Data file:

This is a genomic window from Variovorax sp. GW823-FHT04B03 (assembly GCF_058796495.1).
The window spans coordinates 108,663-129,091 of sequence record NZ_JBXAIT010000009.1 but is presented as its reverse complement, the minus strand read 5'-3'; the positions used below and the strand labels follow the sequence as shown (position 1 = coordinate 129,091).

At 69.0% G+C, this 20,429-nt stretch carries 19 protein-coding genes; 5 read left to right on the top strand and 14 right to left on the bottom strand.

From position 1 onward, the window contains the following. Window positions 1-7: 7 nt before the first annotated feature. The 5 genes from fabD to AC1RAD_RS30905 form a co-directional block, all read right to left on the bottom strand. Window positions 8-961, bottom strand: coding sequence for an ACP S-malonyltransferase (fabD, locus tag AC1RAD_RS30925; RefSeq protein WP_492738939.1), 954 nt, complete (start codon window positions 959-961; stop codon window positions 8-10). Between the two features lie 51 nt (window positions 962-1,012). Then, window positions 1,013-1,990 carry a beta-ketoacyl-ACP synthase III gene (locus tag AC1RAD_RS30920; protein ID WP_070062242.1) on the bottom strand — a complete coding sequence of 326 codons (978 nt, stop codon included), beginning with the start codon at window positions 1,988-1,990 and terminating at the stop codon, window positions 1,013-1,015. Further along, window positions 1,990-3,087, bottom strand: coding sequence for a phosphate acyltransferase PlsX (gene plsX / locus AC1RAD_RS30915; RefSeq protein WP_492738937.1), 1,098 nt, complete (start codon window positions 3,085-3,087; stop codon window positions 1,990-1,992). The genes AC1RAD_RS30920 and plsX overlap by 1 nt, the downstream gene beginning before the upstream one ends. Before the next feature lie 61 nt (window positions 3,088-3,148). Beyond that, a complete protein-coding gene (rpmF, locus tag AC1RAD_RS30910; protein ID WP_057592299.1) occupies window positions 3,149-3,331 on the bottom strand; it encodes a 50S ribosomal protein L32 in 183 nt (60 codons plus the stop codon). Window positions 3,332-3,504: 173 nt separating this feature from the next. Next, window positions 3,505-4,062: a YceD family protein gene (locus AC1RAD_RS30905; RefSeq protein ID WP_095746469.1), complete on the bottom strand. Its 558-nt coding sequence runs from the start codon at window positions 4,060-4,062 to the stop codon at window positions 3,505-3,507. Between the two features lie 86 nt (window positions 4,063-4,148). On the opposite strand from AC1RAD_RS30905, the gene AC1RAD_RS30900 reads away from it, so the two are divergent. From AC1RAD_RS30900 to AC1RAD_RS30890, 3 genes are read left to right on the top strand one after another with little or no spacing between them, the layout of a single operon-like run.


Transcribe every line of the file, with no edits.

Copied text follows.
This is a genomic window from Variovorax sp. GW823-FHT04B03 (assembly GCF_058796495.1).
The window spans coordinates 108,663-129,091 of sequence record NZ_JBXAIT010000009.1 but is presented as its reverse complement, the minus strand read 5'-3'; the positions used below and the strand labels follow the sequence as shown (position 1 = coordinate 129,091).

At 69.0% G+C, this 20,429-nt stretch carries 19 protein-coding genes; 5 read left to right on the top strand and 14 right to left on the bottom strand.

From position 1 onward, the window contains the following. Window positions 1-7: 7 nt before the first annotated feature. The 5 genes from fabD to AC1RAD_RS30905 form a co-directional block, all read right to left on the bottom strand. Window positions 8-961, bottom strand: coding sequence for an ACP S-malonyltransferase (fabD, locus tag AC1RAD_RS30925; RefSeq protein WP_492738939.1), 954 nt, complete (start codon window positions 959-961; stop codon window positions 8-10). Between the two features lie 51 nt (window positions 962-1,012). Then, window positions 1,013-1,990 carry a beta-ketoacyl-ACP synthase III gene (locus tag AC1RAD_RS30920; protein ID WP_070062242.1) on the bottom strand — a complete coding sequence of 326 codons (978 nt, stop codon included), beginning with the start codon at window positions 1,988-1,990 and terminating at the stop codon, window positions 1,013-1,015. Further along, window positions 1,990-3,087, bottom strand: coding sequence for a phosphate acyltransferase PlsX (gene plsX / locus AC1RAD_RS30915; RefSeq protein WP_492738937.1), 1,098 nt, complete (start codon window positions 3,085-3,087; stop codon window positions 1,990-1,992). The genes AC1RAD_RS30920 and plsX overlap by 1 nt, the downstream gene beginning before the upstream one ends. Before the next feature lie 61 nt (window positions 3,088-3,148). Beyond that, a complete protein-coding gene (rpmF, locus tag AC1RAD_RS30910; protein ID WP_057592299.1) occupies window positions 3,149-3,331 on the bottom strand; it encodes a 50S ribosomal protein L32 in 183 nt (60 codons plus the stop codon). Window positions 3,332-3,504: 173 nt separating this feature from the next. Next, window positions 3,505-4,062: a YceD family protein gene (locus AC1RAD_RS30905; RefSeq protein ID WP_095746469.1), complete on the bottom strand. Its 558-nt coding sequence runs from the start codon at window positions 4,060-4,062 to the stop codon at window positions 3,505-3,507. Between the two features lie 86 nt (window positions 4,063-4,148). On the opposite strand from AC1RAD_RS30905, the gene AC1RAD_RS30900 reads away from it, so the two are divergent. From AC1RAD_RS30900 to AC1RAD_RS30890, 3 genes are read left to right on the top strand one after another with little or no spacing between them, the layout of a single operon-like run.